Wednesday, June 26, 2013

No Media Equality in Marriage Debate

   Those who worry that today's Supreme Court ruling effectively upholding same sex marriage will lead to polygamy or incest should calm down. Ain't no way. Phil Davis was right in "Philip's Code" when he said "the slope doesn't become slippery until the media greases it."
    His dictum holds in almost all news stories, but the coverage of  same sex marriage is the best example I can think of.  Right from the start, I wondered why arrangements other than same sex weren't on the news budget. After all, thousands of couples live in polygamous marriages, although they are illegal. And in parts of the South people reach a milestone when they become the first to marry outside their family. All kidding aside, polygamy is, and was, a huge issue. Federal troops went in to Utah which was forced to renounce the Mormon practice. Are today's journalists like everyone else in that they have short memory spans or have no regard for the past? If so, they shouldn't be
.   Some might think I am biased because I am part of today's mixed marriage, by which I mean one between a man and a woman. No. I frankly don't care who gets married as long as they are consenting adults. I do h  ave concerns about a church being forced to marry someone, but that is not what I want to write about. I want to focus on the media, because I think the media foc-us - the public - on this one. (BTW: I saw a spokes person for gays - speaking to a row of  TV cameras and microphones - say "f--- Eight" after today's ruling. Lots of class.. I don't want to get in to how "gay"  and "straight" were imposed. She was speaking, of course, in San Francisco.)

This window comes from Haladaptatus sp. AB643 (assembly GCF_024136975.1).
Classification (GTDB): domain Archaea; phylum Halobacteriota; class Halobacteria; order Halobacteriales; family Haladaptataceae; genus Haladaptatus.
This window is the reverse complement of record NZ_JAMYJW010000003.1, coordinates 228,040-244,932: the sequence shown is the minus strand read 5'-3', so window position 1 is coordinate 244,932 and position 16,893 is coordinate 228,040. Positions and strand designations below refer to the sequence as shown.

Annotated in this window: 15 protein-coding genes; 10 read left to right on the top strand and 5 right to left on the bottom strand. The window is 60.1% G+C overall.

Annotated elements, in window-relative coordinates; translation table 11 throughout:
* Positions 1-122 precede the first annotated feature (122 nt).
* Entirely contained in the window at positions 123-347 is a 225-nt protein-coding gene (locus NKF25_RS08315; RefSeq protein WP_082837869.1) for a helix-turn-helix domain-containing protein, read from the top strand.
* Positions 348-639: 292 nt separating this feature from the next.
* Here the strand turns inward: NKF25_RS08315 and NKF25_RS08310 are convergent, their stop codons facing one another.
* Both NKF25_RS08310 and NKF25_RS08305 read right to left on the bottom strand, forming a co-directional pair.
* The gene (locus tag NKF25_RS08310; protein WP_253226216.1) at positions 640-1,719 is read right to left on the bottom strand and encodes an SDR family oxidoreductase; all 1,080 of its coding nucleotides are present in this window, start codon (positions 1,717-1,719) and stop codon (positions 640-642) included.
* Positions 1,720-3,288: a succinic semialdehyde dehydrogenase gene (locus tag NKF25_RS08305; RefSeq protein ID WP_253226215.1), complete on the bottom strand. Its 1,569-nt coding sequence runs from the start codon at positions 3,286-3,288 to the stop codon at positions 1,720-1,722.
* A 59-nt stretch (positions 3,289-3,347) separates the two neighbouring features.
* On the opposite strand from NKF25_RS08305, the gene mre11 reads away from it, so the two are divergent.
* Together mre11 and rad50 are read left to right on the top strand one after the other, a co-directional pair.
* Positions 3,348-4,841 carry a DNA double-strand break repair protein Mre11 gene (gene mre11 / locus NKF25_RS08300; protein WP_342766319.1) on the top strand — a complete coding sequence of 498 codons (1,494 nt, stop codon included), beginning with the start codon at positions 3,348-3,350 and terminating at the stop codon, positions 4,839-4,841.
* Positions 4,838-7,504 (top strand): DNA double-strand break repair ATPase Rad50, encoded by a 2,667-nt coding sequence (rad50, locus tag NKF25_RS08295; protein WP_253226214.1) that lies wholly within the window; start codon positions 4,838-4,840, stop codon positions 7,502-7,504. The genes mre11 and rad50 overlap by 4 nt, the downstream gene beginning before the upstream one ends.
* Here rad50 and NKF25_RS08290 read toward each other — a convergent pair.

When I said "right from the start," I meant San Francisco where it all started when Mayor Gavin Newsom married homosexuals. All a reporter had to do was ask him if he would perform a ceremony for more than two people, regardless of gender. A few days later, a national TV reporter did and Newsom answered with some flip remark about marrying a horse.  After today's ruling, Newsom thanked a lot of people. All he had to do was thank the media which limited the debate by simply using the term "marriage equality" which Newsom said several times in his "thank you" address. Recently, in a "guest perspective" column for the San Mateo Daily Journal, Assemblyman Mark Leno delivered "marriage equality" at least three times.
 The issue wasn't one of "marriage equality," which would involve everybody. It was about same sex marriage - nothing else. Are we leaving in the age of "newspeak?" Do reporters have agendas? Is this the result of  "liberal media?" I think there is much more involved. For one thing, I miss the old United Press International, the one that had reporters who asked tough questions, giving the AP fits. I sometimes think objectivity died with the old UPI, which  had a logo featuring the silhouette of a fedora topped reporter who held a notebook in one hand and a pencil in the other. Today that reporter would have all sorts of electronic gear, doing dozens of jobs instead of the main one, which is to question authority. The problem today is that mass media is the "authority." .





Saturday, April 20, 2013

The Litter on Twitter

    People who play reporter on Twitter will have to be more careful if the instant message system's performance during the Boston Marathon story is an example of journalism's future.  Two innocent men were identified erroneously as suspects in Twitter's rush to judgment, according to The Atlantic and James Temple, who writes the Dot-Commentary column for the San Francisco Chronicle.